News: Give someone a fish, you feed them for a day. Teach them to fish, you feed them for a lifetime.
Story by Jay Townsend
BRANSON, Mo. - On Sept. 30, the U.S. Army Corps of Engineers Table Rock Project Office partnered with several local businesses and civic organizations from Branson, Mo., to bring Catch a Special Thrill for 21 children who don’t normally have the opportunity or ability to go fishing.
“The whole purpose of this event is to help these kids and their parents realize that they can overcome their disability and enjoy the great outdoors,” said Park Ranger Jeremy Rasnick from the Table Rock Project.
CAST events are designed to create an adaptive environment where children 5 to 18 years old with mobility impairments can experience a fun day on the water that they may not otherwise have the opportunity to enjoy.
Special ramps and electronic bait casters are brought in to aid the children throughout the day. The electronic bait caster can throw the line out and even reel in the fish.
In addition to spending a few hours fishing, children also received a tackle box and a hat. After fishing, the children and volunteers enjoyed a fish-fry lunch.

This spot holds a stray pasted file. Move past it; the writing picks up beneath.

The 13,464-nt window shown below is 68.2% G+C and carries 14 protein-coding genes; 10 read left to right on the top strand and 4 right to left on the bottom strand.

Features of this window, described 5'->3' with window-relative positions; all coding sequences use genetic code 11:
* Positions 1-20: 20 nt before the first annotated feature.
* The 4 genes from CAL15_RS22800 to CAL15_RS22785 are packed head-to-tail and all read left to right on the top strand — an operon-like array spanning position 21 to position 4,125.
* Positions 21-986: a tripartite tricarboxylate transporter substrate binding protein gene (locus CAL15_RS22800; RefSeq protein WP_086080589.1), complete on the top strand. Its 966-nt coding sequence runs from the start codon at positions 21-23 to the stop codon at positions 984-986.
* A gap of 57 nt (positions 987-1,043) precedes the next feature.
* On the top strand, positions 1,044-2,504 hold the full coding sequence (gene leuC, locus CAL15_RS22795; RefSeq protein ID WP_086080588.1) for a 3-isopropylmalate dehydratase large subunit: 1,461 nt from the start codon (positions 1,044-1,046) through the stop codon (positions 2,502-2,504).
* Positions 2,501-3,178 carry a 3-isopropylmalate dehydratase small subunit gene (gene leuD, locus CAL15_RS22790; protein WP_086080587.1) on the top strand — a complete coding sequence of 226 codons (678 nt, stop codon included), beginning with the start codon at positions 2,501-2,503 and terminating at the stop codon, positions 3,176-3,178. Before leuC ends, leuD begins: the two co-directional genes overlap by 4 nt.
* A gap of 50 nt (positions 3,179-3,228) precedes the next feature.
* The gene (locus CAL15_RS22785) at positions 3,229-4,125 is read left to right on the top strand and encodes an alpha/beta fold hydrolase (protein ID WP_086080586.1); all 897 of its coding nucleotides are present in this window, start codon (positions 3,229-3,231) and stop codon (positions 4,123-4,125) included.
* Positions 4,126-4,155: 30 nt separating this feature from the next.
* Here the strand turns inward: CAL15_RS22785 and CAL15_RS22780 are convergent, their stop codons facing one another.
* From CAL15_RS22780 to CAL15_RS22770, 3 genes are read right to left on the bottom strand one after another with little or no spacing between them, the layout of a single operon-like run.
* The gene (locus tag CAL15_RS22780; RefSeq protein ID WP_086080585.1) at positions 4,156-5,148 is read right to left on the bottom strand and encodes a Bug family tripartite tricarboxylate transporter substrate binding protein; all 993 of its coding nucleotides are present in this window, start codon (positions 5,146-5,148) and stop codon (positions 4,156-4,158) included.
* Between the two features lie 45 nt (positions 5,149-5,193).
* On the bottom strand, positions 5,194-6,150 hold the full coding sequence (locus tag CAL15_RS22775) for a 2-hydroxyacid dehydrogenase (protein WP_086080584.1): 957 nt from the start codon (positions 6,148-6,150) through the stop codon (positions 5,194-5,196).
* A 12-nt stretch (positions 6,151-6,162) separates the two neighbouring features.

“Every time I see this event I’m reminded of why we do this every year,” said Rasnick.
The event teamed each child with a professional fisherman. They all departed from Bent Hook Marina at Big Cedar Lodge on Table Rock Lake. Several of the boats were scattered about the Long Creek arm of the lake.
CAST was founded in Seattle by Jim Owens. The organization holds about 50 such events around the country each year, and Owens was on hand for Sunday’s outing. He said fishing is a great event for the children.
“I think the greatest outcome from this event is that after it’s all said and done the parents realize that their child can get out and enjoy everything Table Rock Lake has to offer,” said Rasnick
This work, Give someone a fish, you feed them for a day. Teach them to fish, you feed them for a lifetime., by Jay Townsend, identified by DVIDS, is free of known copyright restrictions under U.S. copyright law.